A woman intensely digs through a trash can to mollify her hunger for rancid pork. When she finds her prize, she shovels it greedily into her mouth.
If this scene sounds disturbing, it’s because it’s meant to be.
Shot entirely in New Mexico, this film showcases the art of punk directing while embracing the very relevant subject of how trusting patrons are when they go out to eat.
Cult film director Jon Moritsugu’s award-winning film “Pig Death Machine” points out the significance of sanitation in restaurants.
“Pig Death Machine,” written by Moritsugu and the film’s lead actress Amy Davis, embodies a do-it-yourself, in-your-face attitude and at first glance appears to be a Gothic drug thriller. After a short opening that changes from black-and-white to color, it gains a new momentum. The two main characters, played by Davis and Venus Bogardus’ bassist Hannah Levbarg, have a junkie-like devotion for their newly found rotten meat fetish and go through major character changes to retain its mysterious power.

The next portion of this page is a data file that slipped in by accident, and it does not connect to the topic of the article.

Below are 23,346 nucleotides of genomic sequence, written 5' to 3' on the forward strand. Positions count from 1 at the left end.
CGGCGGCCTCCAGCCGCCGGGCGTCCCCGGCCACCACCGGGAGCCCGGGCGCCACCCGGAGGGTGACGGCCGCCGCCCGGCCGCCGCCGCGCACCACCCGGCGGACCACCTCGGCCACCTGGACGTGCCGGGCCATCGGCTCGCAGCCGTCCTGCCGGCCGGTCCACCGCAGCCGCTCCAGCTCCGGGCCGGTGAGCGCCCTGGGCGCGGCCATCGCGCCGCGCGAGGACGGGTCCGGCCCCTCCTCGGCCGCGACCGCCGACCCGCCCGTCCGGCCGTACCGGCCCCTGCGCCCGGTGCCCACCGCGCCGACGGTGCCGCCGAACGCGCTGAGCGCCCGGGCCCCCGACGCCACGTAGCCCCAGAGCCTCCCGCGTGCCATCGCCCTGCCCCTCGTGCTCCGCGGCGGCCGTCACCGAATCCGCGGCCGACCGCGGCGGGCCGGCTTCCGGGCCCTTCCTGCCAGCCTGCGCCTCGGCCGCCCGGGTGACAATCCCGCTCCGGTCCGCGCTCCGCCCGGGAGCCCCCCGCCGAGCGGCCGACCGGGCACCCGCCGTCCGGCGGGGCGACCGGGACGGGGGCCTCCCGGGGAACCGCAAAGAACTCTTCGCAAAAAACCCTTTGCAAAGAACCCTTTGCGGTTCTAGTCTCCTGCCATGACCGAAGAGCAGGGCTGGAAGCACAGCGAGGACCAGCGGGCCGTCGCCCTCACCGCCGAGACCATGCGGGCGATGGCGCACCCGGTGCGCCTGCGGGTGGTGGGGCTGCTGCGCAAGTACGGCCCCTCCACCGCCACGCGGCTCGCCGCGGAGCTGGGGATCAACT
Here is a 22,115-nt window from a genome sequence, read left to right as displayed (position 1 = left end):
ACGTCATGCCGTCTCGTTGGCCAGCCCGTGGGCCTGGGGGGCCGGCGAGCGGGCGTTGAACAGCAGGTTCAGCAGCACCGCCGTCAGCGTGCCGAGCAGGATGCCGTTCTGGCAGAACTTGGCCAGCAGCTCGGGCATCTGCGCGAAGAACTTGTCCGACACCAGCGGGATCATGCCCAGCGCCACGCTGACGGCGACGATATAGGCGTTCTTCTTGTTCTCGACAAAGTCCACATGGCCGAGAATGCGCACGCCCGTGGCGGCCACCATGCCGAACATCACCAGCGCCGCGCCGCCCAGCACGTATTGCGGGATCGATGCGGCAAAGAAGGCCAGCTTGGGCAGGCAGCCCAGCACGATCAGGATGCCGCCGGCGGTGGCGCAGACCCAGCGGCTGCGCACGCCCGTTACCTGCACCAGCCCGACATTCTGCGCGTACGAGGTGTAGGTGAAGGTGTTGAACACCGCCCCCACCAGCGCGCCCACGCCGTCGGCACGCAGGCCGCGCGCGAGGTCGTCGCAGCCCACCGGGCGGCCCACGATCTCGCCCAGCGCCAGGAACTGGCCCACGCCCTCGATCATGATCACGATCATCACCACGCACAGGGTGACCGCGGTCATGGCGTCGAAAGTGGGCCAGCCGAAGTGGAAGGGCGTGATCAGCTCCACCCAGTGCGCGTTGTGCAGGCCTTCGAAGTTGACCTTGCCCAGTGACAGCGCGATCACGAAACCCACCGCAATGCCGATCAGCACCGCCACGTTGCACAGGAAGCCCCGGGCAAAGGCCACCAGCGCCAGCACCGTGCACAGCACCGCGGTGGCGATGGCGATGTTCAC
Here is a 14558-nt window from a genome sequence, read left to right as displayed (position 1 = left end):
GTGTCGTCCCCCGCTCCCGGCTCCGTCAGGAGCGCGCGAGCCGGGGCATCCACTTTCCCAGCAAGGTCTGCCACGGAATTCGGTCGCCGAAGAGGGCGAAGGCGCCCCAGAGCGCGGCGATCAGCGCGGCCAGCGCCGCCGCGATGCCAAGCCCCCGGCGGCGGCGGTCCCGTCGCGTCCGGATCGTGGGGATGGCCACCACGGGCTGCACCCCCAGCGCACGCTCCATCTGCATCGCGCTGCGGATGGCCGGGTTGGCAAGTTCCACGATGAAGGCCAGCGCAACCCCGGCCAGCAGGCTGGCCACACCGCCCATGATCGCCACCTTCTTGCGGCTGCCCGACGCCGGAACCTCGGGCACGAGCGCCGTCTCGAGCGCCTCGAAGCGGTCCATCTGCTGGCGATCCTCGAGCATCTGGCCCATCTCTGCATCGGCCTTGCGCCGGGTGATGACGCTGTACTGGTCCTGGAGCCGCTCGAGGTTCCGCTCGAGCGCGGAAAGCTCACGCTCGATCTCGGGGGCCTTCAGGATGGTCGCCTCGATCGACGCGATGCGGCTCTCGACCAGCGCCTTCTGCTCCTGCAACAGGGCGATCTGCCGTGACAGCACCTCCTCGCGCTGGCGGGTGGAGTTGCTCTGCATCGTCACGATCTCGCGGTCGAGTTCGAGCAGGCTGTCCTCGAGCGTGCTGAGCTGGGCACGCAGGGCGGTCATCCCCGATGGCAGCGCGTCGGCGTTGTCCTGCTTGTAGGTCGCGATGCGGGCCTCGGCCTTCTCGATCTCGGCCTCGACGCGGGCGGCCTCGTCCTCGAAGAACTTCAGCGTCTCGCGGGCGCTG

There is great use of the camera to capture mood and character complexity. Viewers will find themselves in the beautiful touristy environment of Santa Fe. Moritsugu does a great job establishing setting with shops and tourist traps in order to give viewers a glimpse of the culture embedded in the story.
The audio track is a major set-back though. Voices fade in and out and odd bangs suddenly blast through the speakers now and then.
The soundtrack is one of the best features of the film. It includes music from the likes of Deerhoof, Dirty Beaches, Polvo and Early Man. These tracks — essentially placed — give the scenes a depth that enriches the characters but never bogs down the pace.
The characters are thin, but the movie has action to move the plot along. Cocojoy (Davis) treats herself to a fancy lunch, only to be accidentally fed rancid pork. Luckily, the rancid meat gives her superpowers instead of killing her. Meanwhile, restaurant employee Lipton Sweet (Levbarg) eats some of the meat and starts her own super-powered transformation.
The 82 minute film has no rating, but has mature themes. In the end, viewers are left asking themselves, “Do we really want to eat that?”
Harwood Art Center,
1114 7th St. NW
Reception on Feb. 7, 6 to 8 p.m.